Anthony Mann

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Scharphedin2
Joined: Fri May 19, 2006 7:37 am
Location: Denmark/Sweden

Anthony Mann

#1 Post by Scharphedin2 » Thu Apr 05, 2007 7:56 am

Anthony Mann (1906-1967)

Image

As for Winchester '73, that was one of
my biggest successes. And it's also my
favorite western. The gun which passed
from hand to hand allowed me to embrace
a whole epoch, a whole atmosphere. I really
believe that it contains all the ingredients of
the western, and that it summarizes them.



Filmography

Dr. Broadway(1942)

Moonlight in Havana (1942)

Nobody's Darling (1943)

My Best Gal (1944)

Strangers in the Night (1944)

The Great Flamarion (1945) Alpha (R1) / VCI (R1)

Two O'Clock Courage (1945) Manga Films (R2)

Sing Your Way Home (1945) Manga Films (R2)

Strange Impersonation (1946) Kino (R1)

The Bamboo Bride (1946)

Desperate (1947) Manga Films (R2)

Railroaded! (1947) Film Noir: The Dark Side of Hollywood - Kino (R1)

T-Men (1947) VCI (R1) with Raw Deal Sony (R1) / with Raw Deal Wild Side (R2)

Raw Deal (1948) VCI (R1) with T-Men Sony (R1) / with T-Men Wild Side (R2)

He Walked by Night (1948) completed by Anthony Mann (after Alfred Werker) Alpha (R1) / MGM (R1)

Follow Me Quietly (uncredited, 1949) Editions Montparnasse (R2) / Manga Films (R2)

Reign of Terror / The Black Book (1949) Alpha (R1) Synergy (R0)

Border Incident (1949) Film Noir Classics Vol. 3 - Warner Brothers (R1)

Side Street (1950) Warner (R1)

Winchester '73 (1950) James Stewart Hollywood Legend Collection - Universal (R1)

The Furies (1950)

Devil's Doorway (1950)

The Tall Target (1951)

Bend of the River (1952) Universal (R1)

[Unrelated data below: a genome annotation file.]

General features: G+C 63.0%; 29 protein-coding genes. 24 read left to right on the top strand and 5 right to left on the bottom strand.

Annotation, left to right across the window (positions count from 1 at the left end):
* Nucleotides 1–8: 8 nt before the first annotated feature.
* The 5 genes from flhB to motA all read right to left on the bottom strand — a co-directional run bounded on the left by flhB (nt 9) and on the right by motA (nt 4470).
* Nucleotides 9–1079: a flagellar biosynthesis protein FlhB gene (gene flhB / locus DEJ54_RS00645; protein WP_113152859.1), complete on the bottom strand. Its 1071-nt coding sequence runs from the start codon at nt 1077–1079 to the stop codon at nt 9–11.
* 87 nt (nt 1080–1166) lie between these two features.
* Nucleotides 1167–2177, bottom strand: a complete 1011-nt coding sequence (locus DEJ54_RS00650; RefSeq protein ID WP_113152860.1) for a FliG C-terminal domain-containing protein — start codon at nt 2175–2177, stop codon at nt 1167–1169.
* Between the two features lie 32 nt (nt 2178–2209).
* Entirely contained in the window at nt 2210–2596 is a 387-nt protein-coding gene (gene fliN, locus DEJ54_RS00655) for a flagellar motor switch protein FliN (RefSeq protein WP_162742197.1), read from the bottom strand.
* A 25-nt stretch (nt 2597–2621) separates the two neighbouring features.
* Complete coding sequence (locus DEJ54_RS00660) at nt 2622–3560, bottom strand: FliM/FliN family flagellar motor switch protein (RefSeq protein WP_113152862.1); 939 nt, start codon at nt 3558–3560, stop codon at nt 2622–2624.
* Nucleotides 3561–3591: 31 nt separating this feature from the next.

The Naked Spur (1953) James Stewart: The Signature Collection - Warner Brothers (R1)

Thunder Bay (1953) James Stewart: Screen Legend Collection - Universal (R1)

The Glenn Miller Story (1953) James Stewart: Screen Legend Collection - Universal (R1) / Universal (R2)

The Far Country (1954) Universal (R1)

Strategic Air Command (1955)

The Man from Laramie (1955) Columbia (R1 & R2)

The Last Frontier (1955) Sony (R1)

Serenade (1956)

Men in War (1957) Geneon (R1) / Wild Side (R2)

The Tin Star (1957) Paramount (R1)

God's Little Acre (1958) Geneon (R1) / Image Entertainment (R1) / Wild Side (R2)

Man of the West (1958) Carlotta (R2) / MGM (R2)

Cimarron (1960) completed by Charles Walters (uncredited)

El Cid (1961) El Cine Epico de Samuel Bronston - Divisa (R2) / DVD Magia (R2) / Tokushinsha (R2) / Universal (R2)

The Fall of the Roman Empire (1964) El Cine Epico de Samuel Bronston - Divisa (R2) / Tokushinsha (R2) / Universal (R2)

The Heroes of Telemark (1965) Carlton (R2) / On Air Video (R2)

A Dandy in Aspic (1968) completed by Laurence Harvey (uncredited) Sony (R2 UK)


Forum Discussions

There are no threads specifically dedicated to Mann, his films, or DVD releases in the forum. However, his work has often been discussed in a number of different threads.

Here in the 1950s Discussion and Suggestions thread. There are also comments scattered throughout the Panda, Kino and Alpha threads.


Web Resources

Anthony Mann - David Boxwell (Senses of Cinema, 2003)

Anthony Mann - detailed filmography in French

The Far Country - Karli Lukas (Senses of Cinema, 2000)

The Films of Anthony Mann - Michael E. Grost (Classic Film and Television)

The Films of Anthony Mann - Steve Badger (Film Noir, Suspense and Classic Action Movies)

Kino: Three Anthony Mann Film Noir Classics - Gary Johnson (Images Journal)